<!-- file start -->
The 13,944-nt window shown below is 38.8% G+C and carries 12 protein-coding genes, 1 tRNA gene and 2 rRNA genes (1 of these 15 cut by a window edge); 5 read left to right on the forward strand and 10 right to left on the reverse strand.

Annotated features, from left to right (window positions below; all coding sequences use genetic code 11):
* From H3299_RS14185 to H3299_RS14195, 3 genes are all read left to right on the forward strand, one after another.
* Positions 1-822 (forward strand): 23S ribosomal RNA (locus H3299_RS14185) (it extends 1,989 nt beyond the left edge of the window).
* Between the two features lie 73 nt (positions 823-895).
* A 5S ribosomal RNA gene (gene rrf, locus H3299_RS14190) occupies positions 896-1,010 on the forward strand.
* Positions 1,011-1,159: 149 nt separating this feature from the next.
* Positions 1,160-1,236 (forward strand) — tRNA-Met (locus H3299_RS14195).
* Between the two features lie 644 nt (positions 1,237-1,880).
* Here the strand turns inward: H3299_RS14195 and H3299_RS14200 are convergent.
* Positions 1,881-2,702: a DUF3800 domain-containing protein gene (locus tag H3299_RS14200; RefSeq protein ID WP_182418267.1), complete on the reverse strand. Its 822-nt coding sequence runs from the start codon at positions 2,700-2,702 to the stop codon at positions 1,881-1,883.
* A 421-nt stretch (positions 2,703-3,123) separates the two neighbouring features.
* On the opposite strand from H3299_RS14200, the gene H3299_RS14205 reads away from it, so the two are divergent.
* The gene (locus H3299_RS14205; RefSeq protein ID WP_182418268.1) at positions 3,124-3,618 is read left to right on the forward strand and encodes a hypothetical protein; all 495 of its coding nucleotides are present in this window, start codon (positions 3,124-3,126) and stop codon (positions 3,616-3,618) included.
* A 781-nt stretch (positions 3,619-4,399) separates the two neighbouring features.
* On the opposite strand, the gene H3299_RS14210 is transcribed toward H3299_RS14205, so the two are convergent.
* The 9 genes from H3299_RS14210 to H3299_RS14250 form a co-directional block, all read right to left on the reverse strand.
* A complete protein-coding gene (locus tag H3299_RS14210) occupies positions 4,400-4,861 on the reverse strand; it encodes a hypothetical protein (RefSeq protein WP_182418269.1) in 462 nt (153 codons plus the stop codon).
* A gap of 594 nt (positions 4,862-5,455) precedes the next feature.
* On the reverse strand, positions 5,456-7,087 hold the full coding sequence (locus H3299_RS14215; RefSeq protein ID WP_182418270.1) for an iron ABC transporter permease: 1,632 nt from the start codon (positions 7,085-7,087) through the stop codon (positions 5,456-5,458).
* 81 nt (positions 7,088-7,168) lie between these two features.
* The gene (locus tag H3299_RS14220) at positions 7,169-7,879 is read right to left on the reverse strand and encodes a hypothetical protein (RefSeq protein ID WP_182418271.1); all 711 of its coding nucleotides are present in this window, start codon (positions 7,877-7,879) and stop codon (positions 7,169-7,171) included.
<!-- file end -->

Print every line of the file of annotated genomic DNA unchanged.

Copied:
The 13,944-nt window shown below is 38.8% G+C and carries 12 protein-coding genes, 1 tRNA gene and 2 rRNA genes (1 of these 15 cut by a window edge); 5 read left to right on the forward strand and 10 right to left on the reverse strand.

Annotated features, from left to right (window positions below; all coding sequences use genetic code 11):
* From H3299_RS14185 to H3299_RS14195, 3 genes are all read left to right on the forward strand, one after another.
* Positions 1-822 (forward strand): 23S ribosomal RNA (locus H3299_RS14185) (it extends 1,989 nt beyond the left edge of the window).
* Between the two features lie 73 nt (positions 823-895).
* A 5S ribosomal RNA gene (gene rrf, locus H3299_RS14190) occupies positions 896-1,010 on the forward strand.
* Positions 1,011-1,159: 149 nt separating this feature from the next.
* Positions 1,160-1,236 (forward strand) — tRNA-Met (locus H3299_RS14195).
* Between the two features lie 644 nt (positions 1,237-1,880).
* Here the strand turns inward: H3299_RS14195 and H3299_RS14200 are convergent.
* Positions 1,881-2,702: a DUF3800 domain-containing protein gene (locus tag H3299_RS14200; RefSeq protein ID WP_182418267.1), complete on the reverse strand. Its 822-nt coding sequence runs from the start codon at positions 2,700-2,702 to the stop codon at positions 1,881-1,883.
* A 421-nt stretch (positions 2,703-3,123) separates the two neighbouring features.
* On the opposite strand from H3299_RS14200, the gene H3299_RS14205 reads away from it, so the two are divergent.
* The gene (locus H3299_RS14205; RefSeq protein ID WP_182418268.1) at positions 3,124-3,618 is read left to right on the forward strand and encodes a hypothetical protein; all 495 of its coding nucleotides are present in this window, start codon (positions 3,124-3,126) and stop codon (positions 3,616-3,618) included.
* A 781-nt stretch (positions 3,619-4,399) separates the two neighbouring features.
* On the opposite strand, the gene H3299_RS14210 is transcribed toward H3299_RS14205, so the two are convergent.
* The 9 genes from H3299_RS14210 to H3299_RS14250 form a co-directional block, all read right to left on the reverse strand.
* A complete protein-coding gene (locus tag H3299_RS14210) occupies positions 4,400-4,861 on the reverse strand; it encodes a hypothetical protein (RefSeq protein WP_182418269.1) in 462 nt (153 codons plus the stop codon).
* A gap of 594 nt (positions 4,862-5,455) precedes the next feature.
* On the reverse strand, positions 5,456-7,087 hold the full coding sequence (locus H3299_RS14215; RefSeq protein ID WP_182418270.1) for an iron ABC transporter permease: 1,632 nt from the start codon (positions 7,085-7,087) through the stop codon (positions 5,456-5,458).
* 81 nt (positions 7,088-7,168) lie between these two features.
* The gene (locus tag H3299_RS14220) at positions 7,169-7,879 is read right to left on the reverse strand and encodes a hypothetical protein (RefSeq protein ID WP_182418271.1); all 711 of its coding nucleotides are present in this window, start codon (positions 7,877-7,879) and stop codon (positions 7,169-7,171) included.